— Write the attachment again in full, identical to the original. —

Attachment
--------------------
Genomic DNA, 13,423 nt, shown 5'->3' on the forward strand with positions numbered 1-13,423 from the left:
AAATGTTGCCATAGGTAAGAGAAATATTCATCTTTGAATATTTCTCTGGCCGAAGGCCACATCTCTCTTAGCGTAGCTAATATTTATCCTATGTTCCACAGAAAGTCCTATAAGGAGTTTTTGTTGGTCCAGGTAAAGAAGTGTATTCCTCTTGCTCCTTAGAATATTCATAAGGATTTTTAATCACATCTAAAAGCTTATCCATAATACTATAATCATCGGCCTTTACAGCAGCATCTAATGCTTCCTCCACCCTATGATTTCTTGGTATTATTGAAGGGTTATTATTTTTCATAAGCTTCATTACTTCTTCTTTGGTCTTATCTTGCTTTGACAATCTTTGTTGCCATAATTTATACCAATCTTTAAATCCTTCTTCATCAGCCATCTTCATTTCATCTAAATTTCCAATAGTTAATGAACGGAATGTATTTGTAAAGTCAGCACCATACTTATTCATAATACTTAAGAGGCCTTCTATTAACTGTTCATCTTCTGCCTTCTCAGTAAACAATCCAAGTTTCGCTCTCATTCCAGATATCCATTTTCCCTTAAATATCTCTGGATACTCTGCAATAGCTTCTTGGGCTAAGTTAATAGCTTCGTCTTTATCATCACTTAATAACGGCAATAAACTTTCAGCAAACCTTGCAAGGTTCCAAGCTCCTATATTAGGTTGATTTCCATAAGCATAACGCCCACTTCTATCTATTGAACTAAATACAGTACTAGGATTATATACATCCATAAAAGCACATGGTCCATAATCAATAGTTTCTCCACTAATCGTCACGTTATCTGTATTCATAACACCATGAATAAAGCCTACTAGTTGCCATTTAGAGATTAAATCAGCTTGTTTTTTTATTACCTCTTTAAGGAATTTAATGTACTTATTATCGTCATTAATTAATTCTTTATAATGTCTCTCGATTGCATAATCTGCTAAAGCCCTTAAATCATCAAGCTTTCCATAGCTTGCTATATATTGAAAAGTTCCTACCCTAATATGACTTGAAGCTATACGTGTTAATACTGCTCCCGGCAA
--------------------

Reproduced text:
Genomic DNA, 13,423 nt, shown 5'->3' on the forward strand with positions numbered 1-13,423 from the left:
AAATGTTGCCATAGGTAAGAGAAATATTCATCTTTGAATATTTCTCTGGCCGAAGGCCACATCTCTCTTAGCGTAGCTAATATTTATCCTATGTTCCACAGAAAGTCCTATAAGGAGTTTTTGTTGGTCCAGGTAAAGAAGTGTATTCCTCTTGCTCCTTAGAATATTCATAAGGATTTTTAATCACATCTAAAAGCTTATCCATAATACTATAATCATCGGCCTTTACAGCAGCATCTAATGCTTCCTCCACCCTATGATTTCTTGGTATTATTGAAGGGTTATTATTTTTCATAAGCTTCATTACTTCTTCTTTGGTCTTATCTTGCTTTGACAATCTTTGTTGCCATAATTTATACCAATCTTTAAATCCTTCTTCATCAGCCATCTTCATTTCATCTAAATTTCCAATAGTTAATGAACGGAATGTATTTGTAAAGTCAGCACCATACTTATTCATAATACTTAAGAGGCCTTCTATTAACTGTTCATCTTCTGCCTTCTCAGTAAACAATCCAAGTTTCGCTCTCATTCCAGATATCCATTTTCCCTTAAATATCTCTGGATACTCTGCAATAGCTTCTTGGGCTAAGTTAATAGCTTCGTCTTTATCATCACTTAATAACGGCAATAAACTTTCAGCAAACCTTGCAAGGTTCCAAGCTCCTATATTAGGTTGATTTCCATAAGCATAACGCCCACTTCTATCTATTGAACTAAATACAGTACTAGGATTATATACATCCATAAAAGCACATGGTCCATAATCAATAGTTTCTCCACTAATCGTCACGTTATCTGTATTCATAACACCATGAATAAAGCCTACTAGTTGCCATTTAGAGATTAAATCAGCTTGTTTTTTTATTACCTCTTTAAGGAATTTAATGTACTTATTATCGTCATTAATTAATTCTTTATAATGTCTCTCGATTGCATAATCTGCTAAAGCCCTTAAATCATCAAGCTTTCCATAGCTTGCTATATATTGAAAAGTTCCTACCCTAATATGACTTGAAGCTATACGTGTTAATACTGCTCCCGGCAA